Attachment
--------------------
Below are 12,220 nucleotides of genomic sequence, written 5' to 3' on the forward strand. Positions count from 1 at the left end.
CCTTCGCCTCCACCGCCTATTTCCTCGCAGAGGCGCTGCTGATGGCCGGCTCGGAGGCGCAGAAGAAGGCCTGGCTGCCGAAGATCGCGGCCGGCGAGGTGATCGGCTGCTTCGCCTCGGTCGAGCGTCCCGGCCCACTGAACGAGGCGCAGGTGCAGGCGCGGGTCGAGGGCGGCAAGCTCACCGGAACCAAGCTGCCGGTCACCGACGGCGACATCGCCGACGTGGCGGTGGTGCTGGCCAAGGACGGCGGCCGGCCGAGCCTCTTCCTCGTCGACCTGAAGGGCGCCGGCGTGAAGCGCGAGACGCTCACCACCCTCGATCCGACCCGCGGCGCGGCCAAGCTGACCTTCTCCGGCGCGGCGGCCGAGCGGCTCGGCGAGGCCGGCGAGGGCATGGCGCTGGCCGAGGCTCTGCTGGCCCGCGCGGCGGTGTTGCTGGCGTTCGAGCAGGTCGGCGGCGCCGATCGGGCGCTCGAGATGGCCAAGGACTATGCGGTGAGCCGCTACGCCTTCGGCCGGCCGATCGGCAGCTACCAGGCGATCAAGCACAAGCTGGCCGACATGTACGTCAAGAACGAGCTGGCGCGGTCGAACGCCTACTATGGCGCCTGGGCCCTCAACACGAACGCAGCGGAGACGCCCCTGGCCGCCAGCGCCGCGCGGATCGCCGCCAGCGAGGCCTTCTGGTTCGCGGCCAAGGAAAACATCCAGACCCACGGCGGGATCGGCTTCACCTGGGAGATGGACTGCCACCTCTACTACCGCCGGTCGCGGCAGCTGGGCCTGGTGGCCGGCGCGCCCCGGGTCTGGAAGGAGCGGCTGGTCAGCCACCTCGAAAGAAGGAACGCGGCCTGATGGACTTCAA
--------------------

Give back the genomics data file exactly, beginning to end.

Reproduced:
Below are 12,220 nucleotides of genomic sequence, written 5' to 3' on the forward strand. Positions count from 1 at the left end.
CCTTCGCCTCCACCGCCTATTTCCTCGCAGAGGCGCTGCTGATGGCCGGCTCGGAGGCGCAGAAGAAGGCCTGGCTGCCGAAGATCGCGGCCGGCGAGGTGATCGGCTGCTTCGCCTCGGTCGAGCGTCCCGGCCCACTGAACGAGGCGCAGGTGCAGGCGCGGGTCGAGGGCGGCAAGCTCACCGGAACCAAGCTGCCGGTCACCGACGGCGACATCGCCGACGTGGCGGTGGTGCTGGCCAAGGACGGCGGCCGGCCGAGCCTCTTCCTCGTCGACCTGAAGGGCGCCGGCGTGAAGCGCGAGACGCTCACCACCCTCGATCCGACCCGCGGCGCGGCCAAGCTGACCTTCTCCGGCGCGGCGGCCGAGCGGCTCGGCGAGGCCGGCGAGGGCATGGCGCTGGCCGAGGCTCTGCTGGCCCGCGCGGCGGTGTTGCTGGCGTTCGAGCAGGTCGGCGGCGCCGATCGGGCGCTCGAGATGGCCAAGGACTATGCGGTGAGCCGCTACGCCTTCGGCCGGCCGATCGGCAGCTACCAGGCGATCAAGCACAAGCTGGCCGACATGTACGTCAAGAACGAGCTGGCGCGGTCGAACGCCTACTATGGCGCCTGGGCCCTCAACACGAACGCAGCGGAGACGCCCCTGGCCGCCAGCGCCGCGCGGATCGCCGCCAGCGAGGCCTTCTGGTTCGCGGCCAAGGAAAACATCCAGACCCACGGCGGGATCGGCTTCACCTGGGAGATGGACTGCCACCTCTACTACCGCCGGTCGCGGCAGCTGGGCCTGGTGGCCGGCGCGCCCCGGGTCTGGAAGGAGCGGCTGGTCAGCCACCTCGAAAGAAGGAACGCGGCCTGATGGACTTCAA